Did You Know Your Sense of Smell Changes Throughout Your Cycle? It Could be Time to Switch Perfume
Our sense of smell is a funny thing. Alongside sight, touch, taste, and hearing, it’s one of the five ways in which our body collects information about the environment we’re in – but it’s not always entirely trustworthy. For example, have you ever found that a perfume or smell that normally wouldn’t bother you is suddenly so potent that it feels like you’re stuck in a nightmarish fog of scent? Our body’s response to smells we don’t like is immediate and physical – we wrinkle our noses, pull faces, and can even experience nausea or headaches as a result. But why is this, and why do particular scents upset our nostrils on some occasions, but not on others?
Let’s start with the fact that stereotypically, women are better at picking up on scents than men. “It’s pretty widely accepted that women are more sensitive to smell than men, meaning they’re better at detecting and identifying them too,” explains perfume creator and co-founder of Altra Profuture, Beckielou Brown. “One theory for the biological reason is that women have more cells in the olfactory bulb, which is the area of the brain that processes smell.”
“Studies have shown that around the time of ovulation, women display an increase in sensitivity to smell.”
It’s not entirely consistent though, and this keen sense of smell can sharpen or dull depending on where you are in your menstrual cycle. “Studies have shown that around the time of ovulation, women display an increase in sensitivity to smell,” explains perfumer Nic Mastenbroek. “It is understood that the hormones produced at this time impact the olfactory system and heighten the awareness of smells.” As oestrogen peaks, you’re likely to be able to pick up scents that you wouldn’t otherwise have noticed, or smell things more intensely.
For this reason, the follicular phase (which comes after your period and is when oestrogen starts to rise) through to ovulation itself, can either be a really good, or a really bad time to shop for perfume. On one hand, it’s positive, as you’ll be very acutely attuned to what you do and don’t like – and won’t suddenly recoil from your new perfume in a week’s time. But, on the other hand, spritzing and sampling different perfumes when your oestrogen levels and sense of smell are heightened could be so overwhelming that it zaps the joy out of the experience. Heading home from perfume shopping with a scent-induced migraine is never ideal.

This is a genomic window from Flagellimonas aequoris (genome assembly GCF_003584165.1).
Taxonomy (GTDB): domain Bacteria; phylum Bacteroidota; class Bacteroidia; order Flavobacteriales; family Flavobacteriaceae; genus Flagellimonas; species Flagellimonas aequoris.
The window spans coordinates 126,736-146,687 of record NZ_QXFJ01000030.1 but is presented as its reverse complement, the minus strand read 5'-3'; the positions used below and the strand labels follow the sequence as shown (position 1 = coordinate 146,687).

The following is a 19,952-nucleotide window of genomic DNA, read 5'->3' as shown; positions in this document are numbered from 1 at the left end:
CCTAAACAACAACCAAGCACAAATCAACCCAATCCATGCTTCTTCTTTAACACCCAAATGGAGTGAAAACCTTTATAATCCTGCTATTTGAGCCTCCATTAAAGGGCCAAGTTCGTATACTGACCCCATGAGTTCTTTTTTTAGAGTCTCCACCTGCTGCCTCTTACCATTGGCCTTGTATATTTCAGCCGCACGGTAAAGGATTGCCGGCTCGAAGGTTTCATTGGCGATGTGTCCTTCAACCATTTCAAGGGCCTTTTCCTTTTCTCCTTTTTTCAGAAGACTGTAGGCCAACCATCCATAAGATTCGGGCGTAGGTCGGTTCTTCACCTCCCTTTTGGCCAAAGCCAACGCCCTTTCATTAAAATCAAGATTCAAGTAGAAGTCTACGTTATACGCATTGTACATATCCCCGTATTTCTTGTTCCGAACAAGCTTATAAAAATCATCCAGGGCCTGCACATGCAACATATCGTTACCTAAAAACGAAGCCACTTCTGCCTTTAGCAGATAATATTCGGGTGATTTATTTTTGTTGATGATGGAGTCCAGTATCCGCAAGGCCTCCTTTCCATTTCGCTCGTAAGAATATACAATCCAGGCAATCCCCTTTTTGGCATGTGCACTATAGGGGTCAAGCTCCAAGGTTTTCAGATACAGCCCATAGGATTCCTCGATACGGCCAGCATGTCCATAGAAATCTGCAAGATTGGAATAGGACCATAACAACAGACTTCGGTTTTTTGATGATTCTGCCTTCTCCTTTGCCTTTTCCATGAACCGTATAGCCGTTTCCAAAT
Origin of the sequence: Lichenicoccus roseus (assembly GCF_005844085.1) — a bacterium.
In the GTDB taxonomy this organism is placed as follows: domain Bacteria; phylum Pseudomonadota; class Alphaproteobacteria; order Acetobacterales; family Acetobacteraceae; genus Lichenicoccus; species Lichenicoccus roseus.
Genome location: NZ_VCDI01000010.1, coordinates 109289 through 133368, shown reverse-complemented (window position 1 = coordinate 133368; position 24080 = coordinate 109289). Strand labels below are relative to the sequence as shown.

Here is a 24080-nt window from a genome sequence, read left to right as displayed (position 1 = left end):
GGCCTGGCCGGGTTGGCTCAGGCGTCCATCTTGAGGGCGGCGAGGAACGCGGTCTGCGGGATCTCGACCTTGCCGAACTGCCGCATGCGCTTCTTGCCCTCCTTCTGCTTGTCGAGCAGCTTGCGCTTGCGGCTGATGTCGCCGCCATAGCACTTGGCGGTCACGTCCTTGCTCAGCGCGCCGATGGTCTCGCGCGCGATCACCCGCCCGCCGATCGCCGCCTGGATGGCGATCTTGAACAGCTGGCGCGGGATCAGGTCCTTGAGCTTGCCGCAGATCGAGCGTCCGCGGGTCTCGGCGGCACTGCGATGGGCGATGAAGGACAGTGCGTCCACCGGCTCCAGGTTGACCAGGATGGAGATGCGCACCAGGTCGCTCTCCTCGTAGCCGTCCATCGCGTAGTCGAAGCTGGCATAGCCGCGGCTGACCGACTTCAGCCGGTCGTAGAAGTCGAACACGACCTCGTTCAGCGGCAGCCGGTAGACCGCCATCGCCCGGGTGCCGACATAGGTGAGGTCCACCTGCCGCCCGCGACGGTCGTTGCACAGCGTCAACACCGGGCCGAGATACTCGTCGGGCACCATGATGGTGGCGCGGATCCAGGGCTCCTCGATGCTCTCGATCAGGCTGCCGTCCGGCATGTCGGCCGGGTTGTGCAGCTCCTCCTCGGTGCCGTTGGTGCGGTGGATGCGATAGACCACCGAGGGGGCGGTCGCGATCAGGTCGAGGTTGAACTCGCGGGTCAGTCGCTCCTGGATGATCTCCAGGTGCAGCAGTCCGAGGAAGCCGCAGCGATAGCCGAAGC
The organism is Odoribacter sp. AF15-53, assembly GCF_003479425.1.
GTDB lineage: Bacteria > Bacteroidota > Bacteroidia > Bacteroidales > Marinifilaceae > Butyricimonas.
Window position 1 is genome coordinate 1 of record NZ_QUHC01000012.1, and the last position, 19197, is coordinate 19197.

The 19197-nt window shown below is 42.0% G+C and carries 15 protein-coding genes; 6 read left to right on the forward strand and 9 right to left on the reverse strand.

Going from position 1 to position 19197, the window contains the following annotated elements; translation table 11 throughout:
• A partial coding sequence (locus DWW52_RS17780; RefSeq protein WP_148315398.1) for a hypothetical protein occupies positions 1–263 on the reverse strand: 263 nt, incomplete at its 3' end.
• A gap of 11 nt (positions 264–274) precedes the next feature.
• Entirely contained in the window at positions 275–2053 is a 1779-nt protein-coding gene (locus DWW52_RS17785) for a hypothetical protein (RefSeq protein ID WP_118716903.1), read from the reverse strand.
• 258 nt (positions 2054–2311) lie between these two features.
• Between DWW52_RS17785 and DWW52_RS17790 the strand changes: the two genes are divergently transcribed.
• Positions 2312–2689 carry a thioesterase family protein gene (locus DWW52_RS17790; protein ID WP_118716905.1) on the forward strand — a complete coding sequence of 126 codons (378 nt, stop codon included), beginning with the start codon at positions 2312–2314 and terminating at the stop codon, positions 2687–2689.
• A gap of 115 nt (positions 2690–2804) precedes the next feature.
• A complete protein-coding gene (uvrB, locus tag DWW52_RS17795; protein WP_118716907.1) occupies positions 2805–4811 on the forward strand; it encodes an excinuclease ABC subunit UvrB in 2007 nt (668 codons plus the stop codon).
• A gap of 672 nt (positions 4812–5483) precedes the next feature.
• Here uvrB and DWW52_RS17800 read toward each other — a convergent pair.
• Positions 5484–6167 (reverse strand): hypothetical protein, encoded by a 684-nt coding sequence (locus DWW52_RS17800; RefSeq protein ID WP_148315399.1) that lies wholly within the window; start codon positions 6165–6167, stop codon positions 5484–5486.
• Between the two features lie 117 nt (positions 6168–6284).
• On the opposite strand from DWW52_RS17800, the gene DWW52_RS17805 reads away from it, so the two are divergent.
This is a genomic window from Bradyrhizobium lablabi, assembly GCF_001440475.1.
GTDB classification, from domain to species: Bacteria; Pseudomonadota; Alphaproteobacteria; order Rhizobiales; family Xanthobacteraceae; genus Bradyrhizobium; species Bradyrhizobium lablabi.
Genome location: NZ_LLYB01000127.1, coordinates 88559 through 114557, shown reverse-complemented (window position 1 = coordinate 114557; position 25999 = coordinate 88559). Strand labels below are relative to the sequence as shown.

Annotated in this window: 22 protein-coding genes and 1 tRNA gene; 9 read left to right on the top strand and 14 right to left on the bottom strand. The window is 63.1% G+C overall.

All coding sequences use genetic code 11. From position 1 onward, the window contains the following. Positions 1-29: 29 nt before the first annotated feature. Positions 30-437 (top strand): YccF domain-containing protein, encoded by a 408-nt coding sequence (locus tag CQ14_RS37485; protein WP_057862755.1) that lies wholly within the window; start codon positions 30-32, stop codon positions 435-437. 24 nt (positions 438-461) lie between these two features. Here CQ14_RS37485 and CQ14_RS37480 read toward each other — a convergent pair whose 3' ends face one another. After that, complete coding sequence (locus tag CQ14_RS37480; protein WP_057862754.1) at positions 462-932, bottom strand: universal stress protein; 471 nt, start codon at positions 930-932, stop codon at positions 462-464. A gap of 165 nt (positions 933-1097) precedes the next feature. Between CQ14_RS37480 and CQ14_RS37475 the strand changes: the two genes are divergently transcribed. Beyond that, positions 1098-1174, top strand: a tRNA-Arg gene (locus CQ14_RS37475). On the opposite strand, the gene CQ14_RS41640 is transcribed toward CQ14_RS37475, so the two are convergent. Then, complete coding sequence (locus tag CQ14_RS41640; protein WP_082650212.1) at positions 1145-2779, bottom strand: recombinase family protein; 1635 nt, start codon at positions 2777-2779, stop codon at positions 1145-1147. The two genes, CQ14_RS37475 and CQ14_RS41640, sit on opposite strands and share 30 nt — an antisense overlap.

You may also find that you’re naturally drawn to some scents more than others during different phases of our cycle. It’s similar to food cravings in that you might be smugly meal-prepping healthy stir-frys during your follicular phase and then lustfully scrolling Deliveroo for greasy carbs when your period arrives.
Remember too, that scent is very closely related to your mood – which can obviously pit and peak throughout the month. “The olfactory bulb is located next to the limbic system, which is the part of the brain that governs our emotional and behavioural responses,” says master perfumer and founder of her eponymous fragrance line, Ruth Mastenbroek. “Our sense of smell is also more closely linked to memory than any other sense, so if an odour triggers a memory it will simultaneously trigger an emotion linked to that memory.” Hence why the smell of a stranger wearing the same scent as your ex has the power to knock you off kilter.
Sometimes though, our brain is one step ahead of us, and we don’t even realise why we’re suddenly feeling a certain way. “These closely related responses mean that we often find our moods altered without having consciously registered the scent we’ve been exposed to,” explains Brown. “I love how quickly this works and how you can be transported to a moment in your past that you didn’t even know you remembered – all in an instant from a whiff of a nostalgic smell.”
Cycling your fragrances with your menstrual cycle can not only help you to avoid any smells you might find unpleasant but can also give you a much-needed boost when your mood plummets, period pains arrive, or those food cravings hit. It’s worth saying that not everyone’s cycle lengths are the same, and some can be shorter or longer than the average 28 days. In this instance, you might find that some phases last for longer, so just take the week-by-week information ahead as a rough guide and help find the best perfumes to wear throughout the month.